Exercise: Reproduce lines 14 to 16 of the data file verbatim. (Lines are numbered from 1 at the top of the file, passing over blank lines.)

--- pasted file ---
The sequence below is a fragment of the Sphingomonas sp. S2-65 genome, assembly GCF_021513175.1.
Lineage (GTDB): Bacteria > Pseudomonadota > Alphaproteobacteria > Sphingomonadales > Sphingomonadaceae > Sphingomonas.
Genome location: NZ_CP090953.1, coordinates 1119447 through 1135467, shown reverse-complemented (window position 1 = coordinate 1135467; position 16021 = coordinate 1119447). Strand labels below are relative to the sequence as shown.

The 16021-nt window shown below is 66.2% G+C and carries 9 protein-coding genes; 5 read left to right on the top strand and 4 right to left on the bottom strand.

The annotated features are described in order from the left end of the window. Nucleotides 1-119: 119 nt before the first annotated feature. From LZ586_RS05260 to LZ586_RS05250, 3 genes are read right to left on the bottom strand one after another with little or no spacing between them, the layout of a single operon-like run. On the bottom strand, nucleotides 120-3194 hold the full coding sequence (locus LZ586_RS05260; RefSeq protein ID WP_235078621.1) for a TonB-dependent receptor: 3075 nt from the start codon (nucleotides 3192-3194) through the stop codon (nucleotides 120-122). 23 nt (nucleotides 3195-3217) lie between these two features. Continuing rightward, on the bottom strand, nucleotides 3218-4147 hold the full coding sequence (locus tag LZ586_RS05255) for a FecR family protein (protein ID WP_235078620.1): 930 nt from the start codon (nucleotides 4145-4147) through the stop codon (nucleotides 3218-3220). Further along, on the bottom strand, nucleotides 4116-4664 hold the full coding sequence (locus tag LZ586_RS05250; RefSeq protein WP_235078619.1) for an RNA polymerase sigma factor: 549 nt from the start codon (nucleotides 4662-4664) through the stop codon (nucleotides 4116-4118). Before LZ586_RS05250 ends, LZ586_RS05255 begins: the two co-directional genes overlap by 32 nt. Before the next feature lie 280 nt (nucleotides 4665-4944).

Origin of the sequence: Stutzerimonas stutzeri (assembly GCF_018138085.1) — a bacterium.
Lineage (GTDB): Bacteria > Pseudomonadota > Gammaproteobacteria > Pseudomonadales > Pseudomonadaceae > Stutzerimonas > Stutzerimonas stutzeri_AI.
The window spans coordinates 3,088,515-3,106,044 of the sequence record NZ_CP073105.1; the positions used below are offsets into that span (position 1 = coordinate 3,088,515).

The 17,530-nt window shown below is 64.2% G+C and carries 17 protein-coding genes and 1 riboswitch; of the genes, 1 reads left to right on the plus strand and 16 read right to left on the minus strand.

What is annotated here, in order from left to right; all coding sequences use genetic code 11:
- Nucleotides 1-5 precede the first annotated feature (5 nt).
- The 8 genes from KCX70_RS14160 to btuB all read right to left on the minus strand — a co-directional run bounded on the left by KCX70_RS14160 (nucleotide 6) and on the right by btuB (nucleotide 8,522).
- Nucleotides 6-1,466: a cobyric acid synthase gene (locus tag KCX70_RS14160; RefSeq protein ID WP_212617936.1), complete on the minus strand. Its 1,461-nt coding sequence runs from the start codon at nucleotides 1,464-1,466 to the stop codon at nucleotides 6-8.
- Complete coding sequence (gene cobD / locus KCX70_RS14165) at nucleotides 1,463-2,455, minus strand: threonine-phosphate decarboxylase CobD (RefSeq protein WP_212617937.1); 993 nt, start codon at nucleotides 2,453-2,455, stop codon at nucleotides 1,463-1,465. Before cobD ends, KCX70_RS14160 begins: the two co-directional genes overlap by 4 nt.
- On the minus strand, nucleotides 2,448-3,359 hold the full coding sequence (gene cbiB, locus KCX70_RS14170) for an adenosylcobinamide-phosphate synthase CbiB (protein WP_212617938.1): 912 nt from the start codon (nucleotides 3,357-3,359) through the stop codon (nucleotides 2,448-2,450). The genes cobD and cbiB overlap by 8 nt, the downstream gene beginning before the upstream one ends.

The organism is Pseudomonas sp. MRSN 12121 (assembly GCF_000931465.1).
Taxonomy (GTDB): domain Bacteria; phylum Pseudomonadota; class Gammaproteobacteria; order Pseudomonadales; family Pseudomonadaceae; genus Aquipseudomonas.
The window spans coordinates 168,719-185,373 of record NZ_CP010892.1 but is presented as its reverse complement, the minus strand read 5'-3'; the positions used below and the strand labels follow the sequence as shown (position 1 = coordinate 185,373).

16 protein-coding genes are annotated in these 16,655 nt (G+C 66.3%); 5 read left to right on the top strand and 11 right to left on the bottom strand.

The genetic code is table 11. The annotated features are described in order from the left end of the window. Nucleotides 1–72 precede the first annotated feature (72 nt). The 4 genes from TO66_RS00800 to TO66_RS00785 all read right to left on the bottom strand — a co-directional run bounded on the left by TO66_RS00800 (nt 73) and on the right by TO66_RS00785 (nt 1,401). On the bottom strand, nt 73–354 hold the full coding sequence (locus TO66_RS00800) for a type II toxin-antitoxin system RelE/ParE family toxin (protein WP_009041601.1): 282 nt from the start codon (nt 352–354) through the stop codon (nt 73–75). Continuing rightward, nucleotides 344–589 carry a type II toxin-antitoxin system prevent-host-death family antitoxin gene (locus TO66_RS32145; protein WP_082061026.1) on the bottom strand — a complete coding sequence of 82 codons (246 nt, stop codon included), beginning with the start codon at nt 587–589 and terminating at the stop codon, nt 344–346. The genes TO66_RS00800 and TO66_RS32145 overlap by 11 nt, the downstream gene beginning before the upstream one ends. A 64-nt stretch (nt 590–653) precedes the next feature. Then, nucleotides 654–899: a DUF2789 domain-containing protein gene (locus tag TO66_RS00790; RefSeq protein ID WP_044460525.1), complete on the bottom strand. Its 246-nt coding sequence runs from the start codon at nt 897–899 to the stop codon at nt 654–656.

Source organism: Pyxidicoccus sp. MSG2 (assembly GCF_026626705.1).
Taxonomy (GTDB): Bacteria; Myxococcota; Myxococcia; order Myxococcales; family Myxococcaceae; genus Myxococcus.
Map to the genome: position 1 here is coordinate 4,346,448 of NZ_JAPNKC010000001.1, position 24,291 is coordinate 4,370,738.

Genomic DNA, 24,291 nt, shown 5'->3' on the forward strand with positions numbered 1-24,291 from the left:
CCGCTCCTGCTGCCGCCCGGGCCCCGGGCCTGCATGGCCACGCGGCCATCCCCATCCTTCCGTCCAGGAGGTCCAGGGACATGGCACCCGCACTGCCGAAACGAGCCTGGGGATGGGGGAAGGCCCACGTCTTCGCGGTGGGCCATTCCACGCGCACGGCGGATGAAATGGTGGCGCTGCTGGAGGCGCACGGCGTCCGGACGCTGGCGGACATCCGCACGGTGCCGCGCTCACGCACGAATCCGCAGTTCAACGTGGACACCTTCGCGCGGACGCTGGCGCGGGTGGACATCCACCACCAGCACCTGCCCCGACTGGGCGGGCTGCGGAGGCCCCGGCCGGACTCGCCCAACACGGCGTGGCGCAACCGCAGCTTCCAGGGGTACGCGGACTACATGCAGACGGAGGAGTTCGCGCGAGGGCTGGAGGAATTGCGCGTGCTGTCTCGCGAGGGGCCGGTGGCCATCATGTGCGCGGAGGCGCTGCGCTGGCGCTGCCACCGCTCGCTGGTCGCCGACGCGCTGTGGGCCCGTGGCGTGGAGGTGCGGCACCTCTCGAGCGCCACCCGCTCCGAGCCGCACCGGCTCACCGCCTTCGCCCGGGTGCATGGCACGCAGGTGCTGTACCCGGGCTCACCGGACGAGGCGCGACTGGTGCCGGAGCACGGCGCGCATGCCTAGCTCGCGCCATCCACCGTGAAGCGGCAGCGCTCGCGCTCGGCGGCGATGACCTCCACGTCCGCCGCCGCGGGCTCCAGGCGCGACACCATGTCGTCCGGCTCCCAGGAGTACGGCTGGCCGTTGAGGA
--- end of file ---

- Complete coding sequence (gene cobD / locus KCX70_RS14165) at nucleotides 1,463-2,455, minus strand: threonine-phosphate decarboxylase CobD (RefSeq protein WP_212617937.1); 993 nt, start codon at nucleotides 2,453-2,455, stop codon at nucleotides 1,463-1,465. Before cobD ends, KCX70_RS14160 begins: the two co-directional genes overlap by 4 nt.
- On the minus strand, nucleotides 2,448-3,359 hold the full coding sequence (gene cbiB, locus KCX70_RS14170) for an adenosylcobinamide-phosphate synthase CbiB (protein WP_212617938.1): 912 nt from the start codon (nucleotides 3,357-3,359) through the stop codon (nucleotides 2,448-2,450). The genes cobD and cbiB overlap by 8 nt, the downstream gene beginning before the upstream one ends.

The organism is Pseudomonas sp. MRSN 12121 (assembly GCF_000931465.1).